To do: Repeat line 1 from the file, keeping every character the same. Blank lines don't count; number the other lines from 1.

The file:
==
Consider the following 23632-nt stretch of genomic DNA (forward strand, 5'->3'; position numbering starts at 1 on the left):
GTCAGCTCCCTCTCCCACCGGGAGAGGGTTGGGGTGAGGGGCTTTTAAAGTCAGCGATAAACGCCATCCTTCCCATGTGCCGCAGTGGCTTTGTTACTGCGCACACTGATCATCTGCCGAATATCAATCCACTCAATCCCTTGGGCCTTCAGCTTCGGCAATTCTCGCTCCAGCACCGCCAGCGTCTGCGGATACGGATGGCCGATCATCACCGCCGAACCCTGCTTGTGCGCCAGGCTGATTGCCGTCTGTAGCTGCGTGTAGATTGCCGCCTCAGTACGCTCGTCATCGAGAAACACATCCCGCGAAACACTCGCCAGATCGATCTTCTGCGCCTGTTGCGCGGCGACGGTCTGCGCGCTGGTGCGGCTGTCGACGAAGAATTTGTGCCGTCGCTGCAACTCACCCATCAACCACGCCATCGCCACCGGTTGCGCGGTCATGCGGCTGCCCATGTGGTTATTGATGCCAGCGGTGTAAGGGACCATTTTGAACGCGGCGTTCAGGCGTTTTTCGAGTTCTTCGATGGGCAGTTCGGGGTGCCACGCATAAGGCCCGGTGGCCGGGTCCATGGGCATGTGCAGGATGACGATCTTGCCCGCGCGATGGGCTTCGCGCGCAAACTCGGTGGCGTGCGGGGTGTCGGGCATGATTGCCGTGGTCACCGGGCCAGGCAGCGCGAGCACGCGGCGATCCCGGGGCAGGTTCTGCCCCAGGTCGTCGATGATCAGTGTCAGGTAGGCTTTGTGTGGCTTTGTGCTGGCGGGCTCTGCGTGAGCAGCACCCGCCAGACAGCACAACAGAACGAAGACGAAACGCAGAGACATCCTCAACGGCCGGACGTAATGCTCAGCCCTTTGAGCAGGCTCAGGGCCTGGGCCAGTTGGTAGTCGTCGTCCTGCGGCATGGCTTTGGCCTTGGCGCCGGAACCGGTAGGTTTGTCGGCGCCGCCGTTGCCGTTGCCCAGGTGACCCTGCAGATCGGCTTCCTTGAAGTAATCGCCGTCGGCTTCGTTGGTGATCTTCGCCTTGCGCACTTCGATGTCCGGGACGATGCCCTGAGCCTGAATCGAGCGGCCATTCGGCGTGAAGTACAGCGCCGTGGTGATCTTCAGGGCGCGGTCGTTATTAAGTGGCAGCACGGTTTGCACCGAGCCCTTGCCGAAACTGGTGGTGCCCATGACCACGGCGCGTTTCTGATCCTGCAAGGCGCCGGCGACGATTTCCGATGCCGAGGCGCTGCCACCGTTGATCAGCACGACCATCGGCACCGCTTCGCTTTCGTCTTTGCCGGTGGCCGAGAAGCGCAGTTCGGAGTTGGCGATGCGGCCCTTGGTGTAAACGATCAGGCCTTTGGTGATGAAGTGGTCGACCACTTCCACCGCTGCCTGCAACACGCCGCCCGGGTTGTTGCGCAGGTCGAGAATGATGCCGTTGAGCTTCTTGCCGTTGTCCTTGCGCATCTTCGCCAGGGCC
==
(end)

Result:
Consider the following 23632-nt stretch of genomic DNA (forward strand, 5'->3'; position numbering starts at 1 on the left):